The Institute for Justice Center for Judicial Engagement is hosting a law student essay contest! Entries are due no later than February 6, 2012.
Here’s some background info from IJ:
For too long, the public debate over the role of the judiciary in American society has been consumed by a battle between two empty slogans: “judicial activism” and “judicial restraint.”
The Institute for Justice’s Center for Judicial Engagement seeks to change that debate: Judges should not be “activist” (which is too often simply a code word for “a judge whose decision the speaker does not like”), nor should they be “restrained” (which is too often simply code for complete judicial abdication). Instead, judges should be engaged—engaged in the process of applying the law to the actual facts of the case before them, including constitutional cases.
The Center’s law student essay contest seeks to reward the best law student writing designed to persuade the general public of the virtues of judicial engagement.
Entrants should write an essay of no more than 2,000 words.
In an essay aimed at a popular audience, discuss the role of the courts in American government and the differences among judicial engagement, judicial activism, and judicial abdication.
Recent debates over the role of the courts in reviewing legislative enactments have focused heavily on terminology: specifically, whether we should be most concerned with courts that engage in “judicial activism” or whether, as the Eleventh Circuit wrote in striking down portions of the Affordable Care Act, in cases of legislative overreach, “the Constitution requires judicial engagement, not judicial abdication.”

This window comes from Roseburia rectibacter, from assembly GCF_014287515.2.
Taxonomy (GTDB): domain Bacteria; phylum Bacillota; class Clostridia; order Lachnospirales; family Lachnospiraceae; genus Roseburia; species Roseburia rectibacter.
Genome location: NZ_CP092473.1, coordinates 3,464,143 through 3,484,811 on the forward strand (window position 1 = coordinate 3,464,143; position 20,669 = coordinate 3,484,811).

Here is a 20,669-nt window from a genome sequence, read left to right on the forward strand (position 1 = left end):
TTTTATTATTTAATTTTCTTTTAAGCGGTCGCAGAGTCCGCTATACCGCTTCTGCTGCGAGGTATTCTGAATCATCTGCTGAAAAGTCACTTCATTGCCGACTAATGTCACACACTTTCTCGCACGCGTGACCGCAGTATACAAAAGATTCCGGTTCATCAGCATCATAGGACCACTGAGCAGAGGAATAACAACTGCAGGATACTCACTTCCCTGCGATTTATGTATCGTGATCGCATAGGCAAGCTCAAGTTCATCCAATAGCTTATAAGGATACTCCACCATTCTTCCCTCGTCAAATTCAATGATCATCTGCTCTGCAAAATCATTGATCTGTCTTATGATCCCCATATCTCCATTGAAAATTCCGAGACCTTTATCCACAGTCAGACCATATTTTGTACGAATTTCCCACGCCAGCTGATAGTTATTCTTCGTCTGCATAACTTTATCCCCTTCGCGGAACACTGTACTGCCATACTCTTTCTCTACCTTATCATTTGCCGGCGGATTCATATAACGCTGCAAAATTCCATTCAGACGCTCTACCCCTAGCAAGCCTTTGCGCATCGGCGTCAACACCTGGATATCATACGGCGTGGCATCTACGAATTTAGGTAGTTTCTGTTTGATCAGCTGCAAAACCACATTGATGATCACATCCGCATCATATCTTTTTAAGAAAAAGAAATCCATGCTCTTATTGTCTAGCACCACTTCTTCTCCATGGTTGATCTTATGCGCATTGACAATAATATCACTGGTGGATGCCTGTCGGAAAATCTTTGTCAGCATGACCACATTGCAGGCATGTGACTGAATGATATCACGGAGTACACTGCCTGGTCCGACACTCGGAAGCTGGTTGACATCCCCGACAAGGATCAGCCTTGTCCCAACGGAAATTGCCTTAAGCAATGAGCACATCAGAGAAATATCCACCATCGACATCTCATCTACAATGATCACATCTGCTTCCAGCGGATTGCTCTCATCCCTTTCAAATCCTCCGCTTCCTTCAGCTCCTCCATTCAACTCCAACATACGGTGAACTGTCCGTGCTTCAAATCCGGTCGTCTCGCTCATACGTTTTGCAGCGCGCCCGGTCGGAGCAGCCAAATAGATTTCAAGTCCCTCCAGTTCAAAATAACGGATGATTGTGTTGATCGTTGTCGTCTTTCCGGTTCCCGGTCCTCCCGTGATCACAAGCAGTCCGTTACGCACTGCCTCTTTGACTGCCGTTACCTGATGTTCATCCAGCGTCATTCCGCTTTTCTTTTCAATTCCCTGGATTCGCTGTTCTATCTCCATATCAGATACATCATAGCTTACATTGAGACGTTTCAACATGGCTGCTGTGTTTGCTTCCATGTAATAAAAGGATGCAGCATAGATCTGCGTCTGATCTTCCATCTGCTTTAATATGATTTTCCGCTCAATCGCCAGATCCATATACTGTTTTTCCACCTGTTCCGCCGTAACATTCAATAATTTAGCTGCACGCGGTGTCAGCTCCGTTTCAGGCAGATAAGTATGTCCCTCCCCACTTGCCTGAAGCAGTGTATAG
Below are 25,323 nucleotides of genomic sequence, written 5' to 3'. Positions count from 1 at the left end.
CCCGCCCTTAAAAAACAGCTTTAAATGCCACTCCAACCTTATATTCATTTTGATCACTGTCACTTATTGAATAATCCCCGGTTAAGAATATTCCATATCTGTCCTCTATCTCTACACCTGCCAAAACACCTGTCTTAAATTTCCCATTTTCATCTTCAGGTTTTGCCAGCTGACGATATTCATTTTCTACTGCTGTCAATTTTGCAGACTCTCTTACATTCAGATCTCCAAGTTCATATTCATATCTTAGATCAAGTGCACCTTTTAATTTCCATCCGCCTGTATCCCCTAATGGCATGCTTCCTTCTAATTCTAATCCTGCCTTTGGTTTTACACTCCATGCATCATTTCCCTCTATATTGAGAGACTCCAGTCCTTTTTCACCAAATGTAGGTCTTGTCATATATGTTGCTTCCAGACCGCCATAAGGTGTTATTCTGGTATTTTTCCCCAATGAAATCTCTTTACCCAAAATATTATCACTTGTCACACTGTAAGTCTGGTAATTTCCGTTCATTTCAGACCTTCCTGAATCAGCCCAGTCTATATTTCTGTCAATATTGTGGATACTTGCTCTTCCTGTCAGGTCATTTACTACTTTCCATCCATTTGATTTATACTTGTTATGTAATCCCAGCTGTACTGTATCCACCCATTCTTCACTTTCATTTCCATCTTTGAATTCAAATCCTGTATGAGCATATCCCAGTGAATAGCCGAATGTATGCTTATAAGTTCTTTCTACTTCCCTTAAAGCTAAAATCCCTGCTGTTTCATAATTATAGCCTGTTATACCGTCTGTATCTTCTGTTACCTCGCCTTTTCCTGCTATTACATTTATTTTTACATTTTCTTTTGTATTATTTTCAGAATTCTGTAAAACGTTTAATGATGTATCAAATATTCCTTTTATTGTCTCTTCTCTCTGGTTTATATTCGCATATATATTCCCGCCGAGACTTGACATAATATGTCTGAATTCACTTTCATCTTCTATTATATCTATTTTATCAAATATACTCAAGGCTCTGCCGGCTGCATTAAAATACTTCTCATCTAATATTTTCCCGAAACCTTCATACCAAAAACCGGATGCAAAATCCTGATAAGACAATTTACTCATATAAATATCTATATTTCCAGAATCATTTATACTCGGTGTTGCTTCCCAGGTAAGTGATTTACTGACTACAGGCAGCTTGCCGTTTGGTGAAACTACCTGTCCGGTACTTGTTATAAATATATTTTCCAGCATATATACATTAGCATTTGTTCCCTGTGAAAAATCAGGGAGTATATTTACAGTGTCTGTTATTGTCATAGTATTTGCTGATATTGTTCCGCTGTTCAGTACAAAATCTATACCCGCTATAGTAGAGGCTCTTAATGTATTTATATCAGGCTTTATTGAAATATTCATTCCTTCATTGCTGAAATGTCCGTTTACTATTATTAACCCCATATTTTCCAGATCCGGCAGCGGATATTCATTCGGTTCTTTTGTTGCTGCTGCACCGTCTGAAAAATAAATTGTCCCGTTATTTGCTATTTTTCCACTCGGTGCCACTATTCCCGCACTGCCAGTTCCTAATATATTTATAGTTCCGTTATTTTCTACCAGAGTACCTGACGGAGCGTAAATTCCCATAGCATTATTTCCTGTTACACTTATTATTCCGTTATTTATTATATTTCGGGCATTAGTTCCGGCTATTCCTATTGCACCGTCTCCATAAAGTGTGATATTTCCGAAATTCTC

Winners will be those who most clearly and persuasively articulate the principles and importance of judicial engagement. Further explanation of those principles and their application can be found at www.ij.org/cje<http://www.ij.org/cje>.
First prize will be a $3,000 award, along with a free trip to Washington, D.C. to receive your prize at IJ’s headquarters; second prize will net a $1,000 award; and third prize $500.
How to Enter & Deadline
Students should email a Word version of their essay (no PDFs) to email@example.com no later than February 6, 2012. Late entries will not be considered. The Institute for Justice will announce winners by mid-April of 2012.